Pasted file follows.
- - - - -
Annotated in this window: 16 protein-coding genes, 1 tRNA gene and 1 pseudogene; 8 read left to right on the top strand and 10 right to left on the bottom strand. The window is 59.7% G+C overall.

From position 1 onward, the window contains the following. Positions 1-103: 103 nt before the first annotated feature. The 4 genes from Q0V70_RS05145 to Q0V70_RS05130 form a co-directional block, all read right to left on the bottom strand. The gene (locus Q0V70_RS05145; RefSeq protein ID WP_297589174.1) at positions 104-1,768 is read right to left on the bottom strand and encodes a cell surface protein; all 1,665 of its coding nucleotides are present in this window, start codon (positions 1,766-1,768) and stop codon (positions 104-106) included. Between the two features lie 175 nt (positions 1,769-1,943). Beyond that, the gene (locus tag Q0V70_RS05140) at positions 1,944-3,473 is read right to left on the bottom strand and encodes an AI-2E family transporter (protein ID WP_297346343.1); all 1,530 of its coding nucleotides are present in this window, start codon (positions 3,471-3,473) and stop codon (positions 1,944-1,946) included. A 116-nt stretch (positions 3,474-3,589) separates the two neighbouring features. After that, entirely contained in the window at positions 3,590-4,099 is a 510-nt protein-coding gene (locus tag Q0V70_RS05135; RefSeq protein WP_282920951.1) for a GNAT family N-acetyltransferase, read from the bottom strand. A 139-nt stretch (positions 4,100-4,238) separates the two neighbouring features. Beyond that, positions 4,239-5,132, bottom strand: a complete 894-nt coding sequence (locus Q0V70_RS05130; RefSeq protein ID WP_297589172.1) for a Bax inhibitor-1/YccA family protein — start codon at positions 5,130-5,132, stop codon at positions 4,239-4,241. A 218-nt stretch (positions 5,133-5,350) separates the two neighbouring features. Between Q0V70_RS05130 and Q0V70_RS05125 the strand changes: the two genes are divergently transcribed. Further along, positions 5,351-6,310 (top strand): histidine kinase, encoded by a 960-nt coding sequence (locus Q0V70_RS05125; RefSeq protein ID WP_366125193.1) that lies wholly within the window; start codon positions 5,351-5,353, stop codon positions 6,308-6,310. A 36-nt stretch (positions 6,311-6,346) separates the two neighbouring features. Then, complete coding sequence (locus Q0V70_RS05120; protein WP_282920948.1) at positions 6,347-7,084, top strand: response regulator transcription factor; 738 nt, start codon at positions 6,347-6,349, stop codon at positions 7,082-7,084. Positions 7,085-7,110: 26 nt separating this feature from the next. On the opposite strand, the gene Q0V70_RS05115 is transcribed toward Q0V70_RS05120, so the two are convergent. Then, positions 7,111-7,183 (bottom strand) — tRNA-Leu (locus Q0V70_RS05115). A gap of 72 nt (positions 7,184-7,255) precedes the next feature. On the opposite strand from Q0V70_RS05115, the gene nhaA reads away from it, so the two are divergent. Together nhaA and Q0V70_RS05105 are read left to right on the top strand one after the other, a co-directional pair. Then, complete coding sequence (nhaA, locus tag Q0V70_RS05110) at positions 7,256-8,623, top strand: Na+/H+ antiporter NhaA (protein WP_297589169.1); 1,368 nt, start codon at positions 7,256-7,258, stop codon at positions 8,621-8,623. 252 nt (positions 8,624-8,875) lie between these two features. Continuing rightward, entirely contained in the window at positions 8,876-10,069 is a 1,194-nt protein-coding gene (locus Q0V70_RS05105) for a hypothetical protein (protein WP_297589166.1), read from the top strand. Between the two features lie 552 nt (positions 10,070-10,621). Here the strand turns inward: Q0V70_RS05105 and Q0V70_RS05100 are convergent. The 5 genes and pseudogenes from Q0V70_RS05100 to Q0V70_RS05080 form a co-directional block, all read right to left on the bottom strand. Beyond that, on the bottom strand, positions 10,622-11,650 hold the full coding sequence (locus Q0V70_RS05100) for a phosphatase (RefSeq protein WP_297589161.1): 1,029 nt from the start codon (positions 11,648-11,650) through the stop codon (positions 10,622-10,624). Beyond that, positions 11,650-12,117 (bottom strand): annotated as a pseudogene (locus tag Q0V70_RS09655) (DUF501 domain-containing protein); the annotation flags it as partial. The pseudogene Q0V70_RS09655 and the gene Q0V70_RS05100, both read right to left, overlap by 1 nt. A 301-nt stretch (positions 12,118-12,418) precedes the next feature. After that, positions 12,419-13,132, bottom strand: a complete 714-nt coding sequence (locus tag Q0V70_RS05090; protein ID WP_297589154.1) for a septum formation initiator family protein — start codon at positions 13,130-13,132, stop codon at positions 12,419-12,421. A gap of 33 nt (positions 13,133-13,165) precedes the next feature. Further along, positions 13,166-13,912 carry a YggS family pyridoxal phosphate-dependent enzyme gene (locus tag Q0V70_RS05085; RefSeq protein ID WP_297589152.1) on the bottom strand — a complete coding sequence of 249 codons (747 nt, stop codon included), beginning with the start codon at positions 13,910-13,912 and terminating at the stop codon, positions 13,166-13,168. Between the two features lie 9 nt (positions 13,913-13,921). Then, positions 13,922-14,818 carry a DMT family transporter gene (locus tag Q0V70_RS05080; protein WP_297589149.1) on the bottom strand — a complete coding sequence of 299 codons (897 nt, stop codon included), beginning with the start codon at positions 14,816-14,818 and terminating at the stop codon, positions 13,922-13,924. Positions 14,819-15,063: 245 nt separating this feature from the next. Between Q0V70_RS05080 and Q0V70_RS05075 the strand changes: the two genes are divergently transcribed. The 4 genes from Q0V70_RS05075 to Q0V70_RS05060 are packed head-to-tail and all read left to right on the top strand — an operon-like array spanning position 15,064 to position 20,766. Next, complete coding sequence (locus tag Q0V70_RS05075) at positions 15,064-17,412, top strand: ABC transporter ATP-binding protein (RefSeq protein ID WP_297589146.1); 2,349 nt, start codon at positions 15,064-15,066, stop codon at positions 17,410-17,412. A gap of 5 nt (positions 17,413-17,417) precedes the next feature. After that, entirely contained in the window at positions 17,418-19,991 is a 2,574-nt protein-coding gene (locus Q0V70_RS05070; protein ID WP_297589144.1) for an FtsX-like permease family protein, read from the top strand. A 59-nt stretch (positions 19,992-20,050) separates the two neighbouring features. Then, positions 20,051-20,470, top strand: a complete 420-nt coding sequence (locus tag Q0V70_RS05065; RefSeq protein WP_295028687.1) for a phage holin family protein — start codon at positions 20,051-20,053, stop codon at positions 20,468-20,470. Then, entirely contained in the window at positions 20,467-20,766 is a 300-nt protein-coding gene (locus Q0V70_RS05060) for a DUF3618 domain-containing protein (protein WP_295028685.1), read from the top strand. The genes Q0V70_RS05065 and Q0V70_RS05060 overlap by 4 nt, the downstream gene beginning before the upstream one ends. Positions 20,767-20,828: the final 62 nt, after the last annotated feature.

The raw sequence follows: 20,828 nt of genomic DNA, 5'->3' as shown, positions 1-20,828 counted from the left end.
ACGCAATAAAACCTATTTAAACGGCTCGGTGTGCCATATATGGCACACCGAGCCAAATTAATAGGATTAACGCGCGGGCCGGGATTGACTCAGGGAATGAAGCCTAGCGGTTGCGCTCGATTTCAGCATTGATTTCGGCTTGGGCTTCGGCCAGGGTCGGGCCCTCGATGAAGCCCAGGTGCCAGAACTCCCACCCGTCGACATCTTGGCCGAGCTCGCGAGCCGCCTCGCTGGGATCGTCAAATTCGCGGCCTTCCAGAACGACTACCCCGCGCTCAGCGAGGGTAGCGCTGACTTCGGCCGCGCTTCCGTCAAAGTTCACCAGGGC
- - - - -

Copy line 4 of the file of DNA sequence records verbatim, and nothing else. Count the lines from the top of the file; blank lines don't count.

ACGCAATAAAACCTATTTAAACGGCTCGGTGTGCCATATATGGCACACCGAGCCAAATTAATAGGATTAACGCGCGGGCCGGGATTGACTCAGGGAATGAAGCCTAGCGGTTGCGCTCGATTTCAGCATTGATTTCGGCTTGGGCTTCGGCCAGGGTCGGGCCCTCGATGAAGCCCAGGTGCCAGAACTCCCACCCGTCGACATCTTGGCCGAGCTCGCGAGCCGCCTCGCTGGGATCGTCAAATTCGCGGCCTTCCAGAACGACTACCCCGCGCTCAGCGAGGGTAGCGCTGACTTCGGCCGCGCTTCCGTCAAAGTTCACCAGGGC